Haugen (1970) defines three problems in Scandinavian language history: the problem of the beginnings, the problem of the dialects, and the problem of the languages. The problem of dialects refers to inherent development with a set of characteristics, some of which arise in “Inner Scandinavia”, and are “rejected by the outer parts”. A case in point is the tonal distinction, lacking in the west and east. But recent metrical investigations suggest that some such distinction may have survived in Iceland down to the 16th century (Haukur Þorgeirsson 2013). And there are obviously some West Nordic innovations, which do not gain ground in the east, cf. a list of features common to West-Norwegian, Faroese and Icelandic.

The “problem of beginnings” and the “problem of languages” are of a different sort, in fact socio-historical, as much as linguistic. They define a split from a common ancestral “language” or norm into seven modern “languages”, each with its own standard, and as the case may be, dialects. These norms have a clear effect on the development of morphology and syntax, and the central problem is how these norms arise. Where do “Old Norse”, “Danish”, “Swedish” etc. come from? The initiating factor in the “Disintegration of the Danish Tongue” (Karker 1977) was the decision by the Danish authorities to commission Saxo Grammaticus to write the history of the Danes in Latin. And then came the Hansa …

Referring to Labov’s distinction between internal and external effects in linguistic change, and borrowing some insights from socio-historical linguistics (e.g. Auer 2005, Kloss 1952), I will be looking at the scene from the North-West, using as a starting point some phonological changes occurring in Icelandic and Faroese and parts of Norwegian (Kristján Árnason 2011).

Literature

  • Auer, Peter. 2005. Europe’s Sociolinguistic Unity, or: A Typology of European Dialect / Standard Constellations. Nicole Delbecque, Johan van der Auwera & Dirk Geeraerts (eds.): Perspectives on Variation (Trends in Linguistics 163), pp. 7-42. Berlin: De Gruyter.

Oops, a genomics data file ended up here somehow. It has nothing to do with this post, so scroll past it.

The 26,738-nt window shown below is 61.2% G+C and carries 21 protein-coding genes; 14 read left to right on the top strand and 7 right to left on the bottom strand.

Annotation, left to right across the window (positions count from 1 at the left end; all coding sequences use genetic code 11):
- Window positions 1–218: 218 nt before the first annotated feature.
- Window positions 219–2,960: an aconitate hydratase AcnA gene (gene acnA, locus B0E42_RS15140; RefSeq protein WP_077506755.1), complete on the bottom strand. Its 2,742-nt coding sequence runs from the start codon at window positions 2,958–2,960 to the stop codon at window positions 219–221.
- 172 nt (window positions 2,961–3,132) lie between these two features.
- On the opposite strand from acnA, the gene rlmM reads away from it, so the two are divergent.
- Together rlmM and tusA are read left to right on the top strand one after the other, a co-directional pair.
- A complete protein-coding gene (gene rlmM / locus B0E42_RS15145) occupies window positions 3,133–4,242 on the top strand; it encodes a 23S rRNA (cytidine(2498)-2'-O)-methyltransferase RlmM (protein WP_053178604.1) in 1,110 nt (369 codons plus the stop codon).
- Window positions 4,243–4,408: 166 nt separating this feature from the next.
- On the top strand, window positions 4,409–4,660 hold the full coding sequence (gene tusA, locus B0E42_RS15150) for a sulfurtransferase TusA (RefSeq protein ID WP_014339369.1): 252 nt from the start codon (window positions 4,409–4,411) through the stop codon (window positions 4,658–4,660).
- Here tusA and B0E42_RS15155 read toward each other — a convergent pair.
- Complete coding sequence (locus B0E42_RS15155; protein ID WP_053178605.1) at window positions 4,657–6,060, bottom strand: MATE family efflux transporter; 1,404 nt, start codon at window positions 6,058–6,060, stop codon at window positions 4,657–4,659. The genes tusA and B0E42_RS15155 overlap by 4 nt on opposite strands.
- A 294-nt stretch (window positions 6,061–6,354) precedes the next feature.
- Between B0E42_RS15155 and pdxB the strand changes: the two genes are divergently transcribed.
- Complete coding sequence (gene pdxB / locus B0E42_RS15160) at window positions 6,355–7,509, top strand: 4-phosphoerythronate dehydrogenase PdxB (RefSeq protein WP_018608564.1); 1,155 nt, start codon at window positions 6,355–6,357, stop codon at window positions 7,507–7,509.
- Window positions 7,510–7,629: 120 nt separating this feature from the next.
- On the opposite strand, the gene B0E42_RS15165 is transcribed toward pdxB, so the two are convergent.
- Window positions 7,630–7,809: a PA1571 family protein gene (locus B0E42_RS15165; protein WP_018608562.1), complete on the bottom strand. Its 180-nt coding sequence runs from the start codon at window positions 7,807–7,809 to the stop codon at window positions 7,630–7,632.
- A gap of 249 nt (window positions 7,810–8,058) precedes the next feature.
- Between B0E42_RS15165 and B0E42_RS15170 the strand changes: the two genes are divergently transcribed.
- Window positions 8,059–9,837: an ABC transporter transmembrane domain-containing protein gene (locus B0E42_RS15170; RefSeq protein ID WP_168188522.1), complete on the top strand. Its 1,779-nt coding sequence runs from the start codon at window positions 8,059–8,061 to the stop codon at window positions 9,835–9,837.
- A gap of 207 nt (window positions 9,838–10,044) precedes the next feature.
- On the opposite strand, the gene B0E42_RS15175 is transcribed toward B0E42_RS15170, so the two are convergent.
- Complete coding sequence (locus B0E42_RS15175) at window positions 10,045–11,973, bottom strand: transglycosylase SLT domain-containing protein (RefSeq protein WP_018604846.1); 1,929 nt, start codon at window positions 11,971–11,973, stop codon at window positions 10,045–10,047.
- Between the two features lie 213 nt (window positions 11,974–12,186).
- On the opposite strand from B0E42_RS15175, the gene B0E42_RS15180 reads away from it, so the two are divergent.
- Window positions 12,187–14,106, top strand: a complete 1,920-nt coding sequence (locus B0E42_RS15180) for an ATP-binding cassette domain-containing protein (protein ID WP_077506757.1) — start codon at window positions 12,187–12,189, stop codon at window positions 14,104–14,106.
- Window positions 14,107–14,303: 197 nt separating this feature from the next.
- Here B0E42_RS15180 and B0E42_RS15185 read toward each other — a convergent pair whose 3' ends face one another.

• Haugen, Einar. 1970. The Language History of Scandinavia: A Profile of Problems. In Hreinn Benediktsson (ed.). The Nordic Languages and Modern Linguistics. Proceedings of the International Conference of Nordic and General Linguistics, University of Iceland, July 6-11, 1969. Reykjavík: Vísindafélag Íslendinga. Pp. 41-86
  • Haukur Þorgeirsson. 2013. Hljóðkerfi og bragkerfi. Stoðhljóð, tónkvæði og önnur úrlausnarefni í íslenskri bragsögu ásamt útgáfu á Rímum af Olmari Fraðmarssyni. Reykjavík: Hugvísindastofnun.
  • Karker, Allan. 1977. The disintegration of the Danish tongue. Sjötíu ritgerðir helgaðar Jakobi Benediktssyni 20. júlí 1977. Reykjavík. Stofnun Árna Magnússonar.
  • Kloss, Heinz. 1952. Die Entwicklung neuer germanischer Kultursprachen von 1800 bis 1950. Pohl, München.
  • Kristján Árnason. 2011. The Phonology of Icelandic and Faroese. Oxford: Oxford university Press.
  • Labov, William. 1994. Principles of Linguistic Change. Volume 1: Internal Factors. Oxford: Blackwell. Labov, William. 2001. Principles of Linguistic Change. Volume 2: Social Factors. Oxford: Blackwell.

Kristján Árnason is professor of Icelandic linguistics, University of Iceland.